G4S chief says more policing will go private
More private companies will be involved in the UK's police service within five years, the British head of security firm G4S has said.
David Taylor-Smith, the head of G4S for Britain and Africa, told the Guardian newspaper he expected more roles to be outsourced to the private sector.
West Midlands and Surrey forces have recently invited bids for contracts from private firms.
The Home Office has said the moves are not a step towards privatised police.
The new contracts could mean private security firms investigating some crimes.
In February, Lincolnshire Police agreed a deal to pay G4S £200m over 10 years to deliver a range of services, including human resources, finance and IT.
Staff will support officers carrying out duties, but will not make arrests.
G4S is providing security for the Olympics. It has more than 650,000 staff working in 125 countries and is one of the world's largest private employers.
"We have been long-term optimistic about the police and short-to-medium-term pessimistic about the police for many years," Mr Taylor-Smith told the paper.
"Our view was, look, we would never try to take away core policing functions from the police but for a number of years it has been absolutely clear as day to us - and to others - that the configuration of the police in the UK is just simply not as effective and as efficient as it could be."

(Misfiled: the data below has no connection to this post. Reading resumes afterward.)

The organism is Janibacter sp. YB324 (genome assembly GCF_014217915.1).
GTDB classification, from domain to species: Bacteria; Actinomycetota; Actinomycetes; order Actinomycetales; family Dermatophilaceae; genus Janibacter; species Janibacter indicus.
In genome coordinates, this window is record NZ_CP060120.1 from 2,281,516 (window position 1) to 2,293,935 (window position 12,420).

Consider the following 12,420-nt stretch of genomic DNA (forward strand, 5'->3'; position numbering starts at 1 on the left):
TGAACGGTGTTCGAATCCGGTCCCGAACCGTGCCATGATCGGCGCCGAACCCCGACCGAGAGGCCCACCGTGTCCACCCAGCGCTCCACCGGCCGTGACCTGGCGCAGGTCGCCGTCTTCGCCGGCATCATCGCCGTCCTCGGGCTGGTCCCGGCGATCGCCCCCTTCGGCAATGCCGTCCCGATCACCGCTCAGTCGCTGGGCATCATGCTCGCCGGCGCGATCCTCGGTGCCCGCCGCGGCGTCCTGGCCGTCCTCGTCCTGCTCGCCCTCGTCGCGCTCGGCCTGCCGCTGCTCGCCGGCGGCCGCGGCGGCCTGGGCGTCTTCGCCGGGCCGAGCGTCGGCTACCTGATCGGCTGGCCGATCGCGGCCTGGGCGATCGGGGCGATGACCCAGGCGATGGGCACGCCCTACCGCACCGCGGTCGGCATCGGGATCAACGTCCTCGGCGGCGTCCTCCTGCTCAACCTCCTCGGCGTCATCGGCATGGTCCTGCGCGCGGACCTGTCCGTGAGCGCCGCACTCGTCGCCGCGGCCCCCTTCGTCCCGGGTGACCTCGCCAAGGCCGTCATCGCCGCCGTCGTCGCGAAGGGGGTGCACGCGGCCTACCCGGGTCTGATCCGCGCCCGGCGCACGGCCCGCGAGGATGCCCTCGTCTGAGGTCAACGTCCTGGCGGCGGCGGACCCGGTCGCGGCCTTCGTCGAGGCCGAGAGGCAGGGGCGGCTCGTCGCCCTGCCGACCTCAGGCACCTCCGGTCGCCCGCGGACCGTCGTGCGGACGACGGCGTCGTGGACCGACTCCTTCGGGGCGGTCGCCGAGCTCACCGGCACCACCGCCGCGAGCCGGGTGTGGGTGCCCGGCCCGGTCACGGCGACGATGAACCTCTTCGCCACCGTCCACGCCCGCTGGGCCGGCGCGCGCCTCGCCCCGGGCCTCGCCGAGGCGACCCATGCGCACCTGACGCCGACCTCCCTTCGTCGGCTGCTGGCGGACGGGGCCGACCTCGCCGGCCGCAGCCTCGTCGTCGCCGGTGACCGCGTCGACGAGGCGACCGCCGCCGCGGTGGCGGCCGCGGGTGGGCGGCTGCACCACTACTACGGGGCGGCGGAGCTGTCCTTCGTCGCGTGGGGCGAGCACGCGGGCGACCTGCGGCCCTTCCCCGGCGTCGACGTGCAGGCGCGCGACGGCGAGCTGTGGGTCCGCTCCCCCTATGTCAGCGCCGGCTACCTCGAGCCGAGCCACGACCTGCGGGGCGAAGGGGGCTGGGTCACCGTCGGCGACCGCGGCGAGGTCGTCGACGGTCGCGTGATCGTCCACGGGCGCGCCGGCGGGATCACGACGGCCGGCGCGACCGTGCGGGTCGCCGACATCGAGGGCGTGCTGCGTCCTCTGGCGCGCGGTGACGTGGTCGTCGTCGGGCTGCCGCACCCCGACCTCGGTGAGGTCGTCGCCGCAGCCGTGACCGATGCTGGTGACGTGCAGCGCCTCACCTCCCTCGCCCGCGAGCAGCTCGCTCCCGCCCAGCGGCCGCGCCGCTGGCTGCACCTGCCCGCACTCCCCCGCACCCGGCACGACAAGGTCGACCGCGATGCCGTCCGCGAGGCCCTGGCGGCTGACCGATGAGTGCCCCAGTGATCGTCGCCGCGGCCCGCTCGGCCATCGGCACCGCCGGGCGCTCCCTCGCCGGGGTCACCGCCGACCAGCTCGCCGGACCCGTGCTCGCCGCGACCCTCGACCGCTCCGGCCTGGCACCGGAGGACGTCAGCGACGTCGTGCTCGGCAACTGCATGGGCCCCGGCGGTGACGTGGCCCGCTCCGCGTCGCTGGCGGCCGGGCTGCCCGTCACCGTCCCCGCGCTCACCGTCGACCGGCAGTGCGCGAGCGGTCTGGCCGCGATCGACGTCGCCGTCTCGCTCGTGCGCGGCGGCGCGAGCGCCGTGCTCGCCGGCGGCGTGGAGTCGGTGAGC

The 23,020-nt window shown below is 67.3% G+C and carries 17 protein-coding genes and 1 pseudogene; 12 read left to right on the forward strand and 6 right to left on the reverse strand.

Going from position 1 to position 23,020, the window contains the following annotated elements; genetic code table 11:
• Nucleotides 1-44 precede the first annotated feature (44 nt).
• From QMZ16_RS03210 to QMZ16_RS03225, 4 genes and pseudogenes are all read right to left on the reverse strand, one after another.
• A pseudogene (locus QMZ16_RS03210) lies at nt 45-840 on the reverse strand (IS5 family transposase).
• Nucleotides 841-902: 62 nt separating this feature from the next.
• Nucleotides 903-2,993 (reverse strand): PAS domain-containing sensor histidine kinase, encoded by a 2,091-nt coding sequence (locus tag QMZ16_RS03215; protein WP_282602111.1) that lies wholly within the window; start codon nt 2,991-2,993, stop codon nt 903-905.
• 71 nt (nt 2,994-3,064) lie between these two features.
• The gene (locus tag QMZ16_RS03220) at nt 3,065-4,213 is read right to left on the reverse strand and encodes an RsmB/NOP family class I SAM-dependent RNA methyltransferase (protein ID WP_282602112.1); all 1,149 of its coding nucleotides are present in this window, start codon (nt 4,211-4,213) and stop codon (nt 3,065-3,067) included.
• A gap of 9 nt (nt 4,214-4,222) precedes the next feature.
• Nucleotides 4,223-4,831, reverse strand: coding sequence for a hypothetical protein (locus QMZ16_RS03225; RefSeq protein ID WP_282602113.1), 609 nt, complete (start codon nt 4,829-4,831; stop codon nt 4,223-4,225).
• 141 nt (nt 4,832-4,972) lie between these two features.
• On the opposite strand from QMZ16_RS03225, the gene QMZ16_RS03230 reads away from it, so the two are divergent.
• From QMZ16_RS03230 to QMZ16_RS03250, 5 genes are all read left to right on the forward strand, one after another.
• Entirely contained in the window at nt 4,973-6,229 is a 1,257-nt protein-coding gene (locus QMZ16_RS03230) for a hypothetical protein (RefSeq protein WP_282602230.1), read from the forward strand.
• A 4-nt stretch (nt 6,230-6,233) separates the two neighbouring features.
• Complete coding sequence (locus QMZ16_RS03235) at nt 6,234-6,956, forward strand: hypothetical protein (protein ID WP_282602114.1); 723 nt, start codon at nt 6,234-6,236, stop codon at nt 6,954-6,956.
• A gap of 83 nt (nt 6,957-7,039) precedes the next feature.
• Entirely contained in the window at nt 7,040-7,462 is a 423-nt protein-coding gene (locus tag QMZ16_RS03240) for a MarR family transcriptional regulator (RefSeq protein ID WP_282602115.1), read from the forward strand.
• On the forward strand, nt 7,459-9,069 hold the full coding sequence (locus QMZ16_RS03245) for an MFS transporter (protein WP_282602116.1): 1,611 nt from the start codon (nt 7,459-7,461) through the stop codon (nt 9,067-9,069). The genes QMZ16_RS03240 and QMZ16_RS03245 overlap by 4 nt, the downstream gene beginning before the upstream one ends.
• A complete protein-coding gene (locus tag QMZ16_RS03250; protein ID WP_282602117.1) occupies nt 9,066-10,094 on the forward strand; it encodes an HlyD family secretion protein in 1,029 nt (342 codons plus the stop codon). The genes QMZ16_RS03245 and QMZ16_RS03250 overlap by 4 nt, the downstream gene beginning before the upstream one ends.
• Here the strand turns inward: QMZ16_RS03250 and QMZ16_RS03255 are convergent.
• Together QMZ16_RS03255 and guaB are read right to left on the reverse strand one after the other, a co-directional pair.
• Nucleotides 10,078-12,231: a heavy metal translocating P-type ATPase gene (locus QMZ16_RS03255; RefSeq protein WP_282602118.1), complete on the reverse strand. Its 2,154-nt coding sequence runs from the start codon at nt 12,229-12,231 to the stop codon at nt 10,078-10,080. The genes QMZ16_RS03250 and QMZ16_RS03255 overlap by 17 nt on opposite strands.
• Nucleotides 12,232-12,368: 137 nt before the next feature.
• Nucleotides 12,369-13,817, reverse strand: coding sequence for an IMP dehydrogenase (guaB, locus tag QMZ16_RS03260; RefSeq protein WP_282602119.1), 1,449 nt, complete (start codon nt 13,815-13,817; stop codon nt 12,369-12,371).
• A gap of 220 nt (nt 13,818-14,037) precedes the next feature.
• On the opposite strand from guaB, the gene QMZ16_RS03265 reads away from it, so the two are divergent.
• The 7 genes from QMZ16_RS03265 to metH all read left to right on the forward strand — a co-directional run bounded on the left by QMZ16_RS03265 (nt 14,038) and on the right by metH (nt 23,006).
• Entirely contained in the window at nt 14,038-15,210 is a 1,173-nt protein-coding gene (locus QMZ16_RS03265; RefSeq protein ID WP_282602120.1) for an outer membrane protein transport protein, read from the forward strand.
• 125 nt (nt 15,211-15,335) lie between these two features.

The G4S chief said "budgetary pressure and political will" were spurs for private sector involvement, but the "public service ethos" was not being lost.
"The thought that everyone in the private sector is primarily motivated by profit and that is why they come to work is just simply not accurate … we employ 675,000 people and they are primarily motivated by pretty much the same as would motivate someone in the public sector."
A Home Office spokesman said: "Policing is not being privatised - core police functions will continue to be delivered by sworn officers and no police powers will be given to private contractors beyond the limited powers allowed by the last government.
"Police officers alone will make arrests and lead investigations, and police officers will continue to patrol the streets and respond to incidents.
"However, the private sector can help to support delivery of police services better and at lower cost, for example providing staff for control rooms and custody centres, releasing officers for front-line duties."